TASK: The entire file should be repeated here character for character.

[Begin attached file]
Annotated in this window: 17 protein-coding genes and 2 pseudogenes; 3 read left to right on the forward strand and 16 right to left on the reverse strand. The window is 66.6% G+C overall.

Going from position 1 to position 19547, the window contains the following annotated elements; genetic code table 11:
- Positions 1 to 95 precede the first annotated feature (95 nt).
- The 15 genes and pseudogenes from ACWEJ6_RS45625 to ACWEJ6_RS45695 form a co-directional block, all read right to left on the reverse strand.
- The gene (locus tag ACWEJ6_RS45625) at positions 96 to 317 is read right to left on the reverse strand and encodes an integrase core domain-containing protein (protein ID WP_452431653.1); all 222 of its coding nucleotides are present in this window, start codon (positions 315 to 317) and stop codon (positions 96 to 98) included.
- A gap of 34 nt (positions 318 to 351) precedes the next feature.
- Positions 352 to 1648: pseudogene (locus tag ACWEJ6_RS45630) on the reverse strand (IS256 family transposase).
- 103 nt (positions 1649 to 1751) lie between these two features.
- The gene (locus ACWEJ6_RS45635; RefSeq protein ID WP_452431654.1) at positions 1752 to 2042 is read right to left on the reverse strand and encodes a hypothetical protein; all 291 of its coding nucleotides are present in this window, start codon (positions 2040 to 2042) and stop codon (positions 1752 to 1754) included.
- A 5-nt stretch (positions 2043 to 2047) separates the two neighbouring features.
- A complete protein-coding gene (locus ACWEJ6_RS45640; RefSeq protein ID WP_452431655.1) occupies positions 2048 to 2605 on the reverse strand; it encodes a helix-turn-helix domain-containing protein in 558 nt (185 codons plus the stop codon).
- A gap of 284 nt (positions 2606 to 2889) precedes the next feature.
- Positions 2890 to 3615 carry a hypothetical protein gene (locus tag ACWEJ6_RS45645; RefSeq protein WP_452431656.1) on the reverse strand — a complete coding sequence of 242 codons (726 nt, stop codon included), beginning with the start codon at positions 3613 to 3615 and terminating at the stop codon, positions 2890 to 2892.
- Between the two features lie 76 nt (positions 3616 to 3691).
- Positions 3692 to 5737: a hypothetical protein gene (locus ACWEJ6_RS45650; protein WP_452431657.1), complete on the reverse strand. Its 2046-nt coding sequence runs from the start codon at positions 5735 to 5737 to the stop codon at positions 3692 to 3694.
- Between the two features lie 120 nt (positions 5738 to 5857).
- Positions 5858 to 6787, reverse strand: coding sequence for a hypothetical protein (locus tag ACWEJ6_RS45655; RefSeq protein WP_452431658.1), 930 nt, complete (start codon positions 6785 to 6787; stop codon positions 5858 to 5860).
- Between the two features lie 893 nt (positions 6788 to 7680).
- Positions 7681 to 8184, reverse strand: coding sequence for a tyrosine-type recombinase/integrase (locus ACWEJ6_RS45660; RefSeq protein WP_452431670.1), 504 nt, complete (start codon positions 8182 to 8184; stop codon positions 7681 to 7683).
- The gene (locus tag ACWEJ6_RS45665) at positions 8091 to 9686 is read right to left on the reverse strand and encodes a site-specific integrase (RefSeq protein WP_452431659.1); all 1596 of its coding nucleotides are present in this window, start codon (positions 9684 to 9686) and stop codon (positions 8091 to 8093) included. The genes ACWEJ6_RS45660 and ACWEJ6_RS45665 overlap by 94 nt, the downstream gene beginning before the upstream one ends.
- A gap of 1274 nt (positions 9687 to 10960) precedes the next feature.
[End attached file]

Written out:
Annotated in this window: 17 protein-coding genes and 2 pseudogenes; 3 read left to right on the forward strand and 16 right to left on the reverse strand. The window is 66.6% G+C overall.

Going from position 1 to position 19547, the window contains the following annotated elements; genetic code table 11:
- Positions 1 to 95 precede the first annotated feature (95 nt).
- The 15 genes and pseudogenes from ACWEJ6_RS45625 to ACWEJ6_RS45695 form a co-directional block, all read right to left on the reverse strand.
- The gene (locus tag ACWEJ6_RS45625) at positions 96 to 317 is read right to left on the reverse strand and encodes an integrase core domain-containing protein (protein ID WP_452431653.1); all 222 of its coding nucleotides are present in this window, start codon (positions 315 to 317) and stop codon (positions 96 to 98) included.
- A gap of 34 nt (positions 318 to 351) precedes the next feature.
- Positions 352 to 1648: pseudogene (locus tag ACWEJ6_RS45630) on the reverse strand (IS256 family transposase).
- 103 nt (positions 1649 to 1751) lie between these two features.
- The gene (locus ACWEJ6_RS45635; RefSeq protein ID WP_452431654.1) at positions 1752 to 2042 is read right to left on the reverse strand and encodes a hypothetical protein; all 291 of its coding nucleotides are present in this window, start codon (positions 2040 to 2042) and stop codon (positions 1752 to 1754) included.
- A 5-nt stretch (positions 2043 to 2047) separates the two neighbouring features.
- A complete protein-coding gene (locus ACWEJ6_RS45640; RefSeq protein ID WP_452431655.1) occupies positions 2048 to 2605 on the reverse strand; it encodes a helix-turn-helix domain-containing protein in 558 nt (185 codons plus the stop codon).
- A gap of 284 nt (positions 2606 to 2889) precedes the next feature.
- Positions 2890 to 3615 carry a hypothetical protein gene (locus tag ACWEJ6_RS45645; RefSeq protein WP_452431656.1) on the reverse strand — a complete coding sequence of 242 codons (726 nt, stop codon included), beginning with the start codon at positions 3613 to 3615 and terminating at the stop codon, positions 2890 to 2892.
- Between the two features lie 76 nt (positions 3616 to 3691).
- Positions 3692 to 5737: a hypothetical protein gene (locus ACWEJ6_RS45650; protein WP_452431657.1), complete on the reverse strand. Its 2046-nt coding sequence runs from the start codon at positions 5735 to 5737 to the stop codon at positions 3692 to 3694.
- Between the two features lie 120 nt (positions 5738 to 5857).
- Positions 5858 to 6787, reverse strand: coding sequence for a hypothetical protein (locus tag ACWEJ6_RS45655; RefSeq protein WP_452431658.1), 930 nt, complete (start codon positions 6785 to 6787; stop codon positions 5858 to 5860).
- Between the two features lie 893 nt (positions 6788 to 7680).
- Positions 7681 to 8184, reverse strand: coding sequence for a tyrosine-type recombinase/integrase (locus ACWEJ6_RS45660; RefSeq protein WP_452431670.1), 504 nt, complete (start codon positions 8182 to 8184; stop codon positions 7681 to 7683).
- The gene (locus tag ACWEJ6_RS45665) at positions 8091 to 9686 is read right to left on the reverse strand and encodes a site-specific integrase (RefSeq protein WP_452431659.1); all 1596 of its coding nucleotides are present in this window, start codon (positions 9684 to 9686) and stop codon (positions 8091 to 8093) included. The genes ACWEJ6_RS45660 and ACWEJ6_RS45665 overlap by 94 nt, the downstream gene beginning before the upstream one ends.
- A gap of 1274 nt (positions 9687 to 10960) precedes the next feature.